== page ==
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Political sins that have destroyed Saudi Arabia's image

December 5, 2018 at 2:41 pm

Flag of Saudi Arabia [Ahmet Bolat/Anadolu Agency]

The widespread rejection of Saudi Arabia’s Crown Prince Mohammad Bin Salman’s visit to their countries by some Arab political and cultural elites indicates the great damage done to the image of the Kingdom across the region in recent years. This is due to the major mistakes made by the government in Riyadh, mistakes so severe they are considered to be political sins, of which Jamal Khashoggi’s murder was the straw that broke the camel’s back.

Consider the Saudi-led coalition’s involvement in the war on Yemen and the siege imposed on its people since March 2015 which is having catastrophic consequences. The coalition has failed to achieve its main goal — the restoration of the legitimate government — while seeing the country suffer major financial and human losses. Famine is threatening the lives of half of the Yemeni population, and chronic malnutrition has affected millions of children, whose bodies are mere skin and bones. According to international organisations, a child dies every 10 minutes in Yemen; that’s 85,000 children and counting who are dying from hunger and illness. All of this amounts to a crime against humanity. Saudi Arabia’s allies in the West are embarrassed by this and have called on Riyadh to lift the siege, end the fighting and seek a political solution.

While all eyes were on Khashoggi's case, Yemen is dying - Cartoon [Sabaaneh/MiddleEastMonitor]

While all eyes were on Khashoggi’s case, Yemen is dying – Cartoon [Sabaaneh/MiddleEastMonitor]

The second political sin is normalisation with Israel and pushing the Gulf States in this direction in preparation for the establishment of an Arab-Israeli “NATO” against Iran next year. This is at the expense of the Palestinian cause and Jerusalem. What’s more, Saudi Arabia is hostile towards the legitimate Palestinian resistance and describes it as “terrorism”, and has also become involved in Donald Trump’s “deal of the century”. Trump said recently that if it wasn’t for Saudi Arabia, Israel would have been in big trouble with threats to its existence. This led to a wave of anger and resentment amongst the Arab people, who now believe that the Custodian of the Two Holy Mosques in Makkah and Madinah has joined forces with the enemy and sold out the Palestinian cause and Al-Aqsa Mosque in order to preserve the monarchy. This is an unforgivable betrayal in the eyes of the people.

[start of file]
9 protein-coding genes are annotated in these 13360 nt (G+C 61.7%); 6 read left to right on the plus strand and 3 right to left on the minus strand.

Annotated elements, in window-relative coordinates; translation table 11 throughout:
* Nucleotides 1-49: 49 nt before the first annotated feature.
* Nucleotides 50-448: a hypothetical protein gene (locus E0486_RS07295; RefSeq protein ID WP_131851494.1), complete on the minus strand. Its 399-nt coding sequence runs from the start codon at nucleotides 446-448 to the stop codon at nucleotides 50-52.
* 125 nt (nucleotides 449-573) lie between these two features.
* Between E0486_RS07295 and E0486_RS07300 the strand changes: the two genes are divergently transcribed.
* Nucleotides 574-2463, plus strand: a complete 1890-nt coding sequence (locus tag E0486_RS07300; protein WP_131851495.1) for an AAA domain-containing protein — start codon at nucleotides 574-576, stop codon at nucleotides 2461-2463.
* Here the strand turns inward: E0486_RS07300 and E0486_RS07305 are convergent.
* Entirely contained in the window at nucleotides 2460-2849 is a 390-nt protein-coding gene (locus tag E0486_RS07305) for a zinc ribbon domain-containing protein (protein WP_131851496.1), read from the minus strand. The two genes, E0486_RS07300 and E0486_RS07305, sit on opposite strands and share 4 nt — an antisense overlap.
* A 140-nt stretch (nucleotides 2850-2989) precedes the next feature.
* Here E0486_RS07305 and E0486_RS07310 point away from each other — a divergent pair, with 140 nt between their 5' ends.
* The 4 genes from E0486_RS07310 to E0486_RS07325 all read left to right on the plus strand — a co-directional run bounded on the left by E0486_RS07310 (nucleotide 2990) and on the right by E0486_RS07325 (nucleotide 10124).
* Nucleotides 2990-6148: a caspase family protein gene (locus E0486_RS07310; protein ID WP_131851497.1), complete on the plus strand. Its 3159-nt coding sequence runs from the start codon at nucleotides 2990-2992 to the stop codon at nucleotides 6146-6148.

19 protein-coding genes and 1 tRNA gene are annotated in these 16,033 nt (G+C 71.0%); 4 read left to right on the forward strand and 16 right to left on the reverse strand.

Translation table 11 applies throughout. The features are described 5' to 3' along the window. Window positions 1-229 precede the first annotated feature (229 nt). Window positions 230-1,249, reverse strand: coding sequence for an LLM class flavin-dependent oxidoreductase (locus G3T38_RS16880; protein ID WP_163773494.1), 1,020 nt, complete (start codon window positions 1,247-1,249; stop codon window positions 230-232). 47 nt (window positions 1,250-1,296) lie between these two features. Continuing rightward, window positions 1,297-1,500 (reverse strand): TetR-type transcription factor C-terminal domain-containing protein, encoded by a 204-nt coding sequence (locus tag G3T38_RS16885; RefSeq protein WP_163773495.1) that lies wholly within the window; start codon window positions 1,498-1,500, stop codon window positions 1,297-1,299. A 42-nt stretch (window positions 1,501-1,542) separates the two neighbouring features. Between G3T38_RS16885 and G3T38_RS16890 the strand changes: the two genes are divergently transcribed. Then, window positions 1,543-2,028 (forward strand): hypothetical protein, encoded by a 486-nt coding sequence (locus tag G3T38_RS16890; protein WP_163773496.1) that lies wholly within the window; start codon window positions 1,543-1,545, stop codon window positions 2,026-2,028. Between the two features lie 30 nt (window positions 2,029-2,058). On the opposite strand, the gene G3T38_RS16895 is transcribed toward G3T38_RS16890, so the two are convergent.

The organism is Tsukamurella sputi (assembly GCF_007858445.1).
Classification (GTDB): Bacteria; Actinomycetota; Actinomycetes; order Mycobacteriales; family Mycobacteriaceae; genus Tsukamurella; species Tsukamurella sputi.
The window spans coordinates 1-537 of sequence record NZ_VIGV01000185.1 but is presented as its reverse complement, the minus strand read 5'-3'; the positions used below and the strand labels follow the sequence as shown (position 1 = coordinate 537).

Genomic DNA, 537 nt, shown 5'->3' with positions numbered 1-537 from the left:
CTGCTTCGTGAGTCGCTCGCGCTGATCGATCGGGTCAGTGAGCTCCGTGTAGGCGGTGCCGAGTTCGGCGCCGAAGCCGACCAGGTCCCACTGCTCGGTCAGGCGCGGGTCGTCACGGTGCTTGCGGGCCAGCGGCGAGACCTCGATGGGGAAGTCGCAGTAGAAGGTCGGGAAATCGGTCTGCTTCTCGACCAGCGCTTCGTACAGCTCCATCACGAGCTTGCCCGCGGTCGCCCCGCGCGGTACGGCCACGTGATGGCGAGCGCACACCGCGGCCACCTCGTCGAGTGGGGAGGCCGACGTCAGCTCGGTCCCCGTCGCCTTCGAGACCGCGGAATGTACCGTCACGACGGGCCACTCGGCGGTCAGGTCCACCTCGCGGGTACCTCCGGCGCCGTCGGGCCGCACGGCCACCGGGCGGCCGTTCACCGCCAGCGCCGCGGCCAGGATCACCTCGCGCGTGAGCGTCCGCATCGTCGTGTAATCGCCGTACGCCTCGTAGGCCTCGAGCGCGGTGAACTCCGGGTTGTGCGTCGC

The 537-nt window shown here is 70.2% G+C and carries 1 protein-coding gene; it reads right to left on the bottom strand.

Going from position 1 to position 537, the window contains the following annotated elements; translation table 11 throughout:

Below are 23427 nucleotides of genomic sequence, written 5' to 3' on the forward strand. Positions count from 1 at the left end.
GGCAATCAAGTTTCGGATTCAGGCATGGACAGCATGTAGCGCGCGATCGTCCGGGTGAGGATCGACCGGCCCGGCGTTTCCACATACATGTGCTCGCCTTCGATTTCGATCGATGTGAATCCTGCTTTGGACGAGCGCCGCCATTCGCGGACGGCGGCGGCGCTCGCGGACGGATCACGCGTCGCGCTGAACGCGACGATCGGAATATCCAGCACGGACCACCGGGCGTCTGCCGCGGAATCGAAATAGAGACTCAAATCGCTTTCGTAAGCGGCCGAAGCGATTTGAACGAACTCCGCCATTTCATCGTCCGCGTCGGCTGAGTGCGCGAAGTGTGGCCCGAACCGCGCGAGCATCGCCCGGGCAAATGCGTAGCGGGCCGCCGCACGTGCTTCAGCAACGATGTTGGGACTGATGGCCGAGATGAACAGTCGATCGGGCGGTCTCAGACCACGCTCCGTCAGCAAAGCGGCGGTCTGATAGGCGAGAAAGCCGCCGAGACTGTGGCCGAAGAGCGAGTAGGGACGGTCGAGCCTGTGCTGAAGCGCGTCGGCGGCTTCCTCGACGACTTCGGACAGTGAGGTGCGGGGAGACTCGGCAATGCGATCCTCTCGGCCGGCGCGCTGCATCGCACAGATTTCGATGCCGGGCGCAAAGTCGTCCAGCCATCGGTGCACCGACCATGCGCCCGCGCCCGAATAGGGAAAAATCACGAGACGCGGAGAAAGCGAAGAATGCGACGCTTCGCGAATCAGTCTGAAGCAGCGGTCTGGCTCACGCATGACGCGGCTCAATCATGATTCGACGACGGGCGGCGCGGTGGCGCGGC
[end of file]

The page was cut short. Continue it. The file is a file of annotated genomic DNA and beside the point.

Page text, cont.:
READ: Bin Salman ‘complicit’ in Khashoggi murder

Next up is the suppression, detention and torture of Saudi dissidents, including dozens of intellectuals, human rights activists, preachers and scholars. Those imprisoned include Salman Al-Ouda, Safar Al-Hawali, Awad Al-Qarni, Ali al-Omary and Ali Bin Omar Badahdah, along with other independent imams who refused to go along with Saudi Arabia’s unfair siege on Qatar, its hostility towards the Palestinian resistance, and its normalisation with Israel. The arrest campaign ordered by Bin Salman reveals his absolute rejection of anyone else’s opinions. This is evidenced most clearly by what happened to Jamal Khashoggi, who was brutally killed and dismembered merely because he opposed the new direction that the Kingdom was taking under the leadership of the Crown Prince.

US President Donald Trump protects the Saudi Crown Prince, Mohammed bin Salman [Twitter]

US President Donald Trump protects the Saudi Crown Prince, Mohammed bin Salman [Twitter]

We can also add Saudi Arabia’s major role in destroying Syria and pushing it backwards by decades. Riyadh also supported the coup against the legitimate Egyptian government of President Mohamed Morsi and is leading the siege of Qatar. It was also involved, along with the UAE, in Trump’s sanctions against Turkey a few months ago, thus contributing to the devaluation of the Turkish lira. Furthermore, the Saudis reduced the price of oil within a few weeks in response to Trump’s demands, which harmed the economies of several Arab countries that rely mainly on oil for hard currency revenues. All of these political sins have dealt a harsh blow to Saudi Arabia’s image in the eyes of the Arab and Muslim nations.

READ: Saudi Arabia, UAE send troops to support Kurds in Syria

Needless to say, oil money alone will not be enough to repair its image. Radical revisions to its policies in the region will be needed for that.

This article first appeared in Arabic in Echorouk Online on 04 December 2018

The views expressed in this article belong to the author and do not necessarily reflect the editorial policy of Middle East Monitor.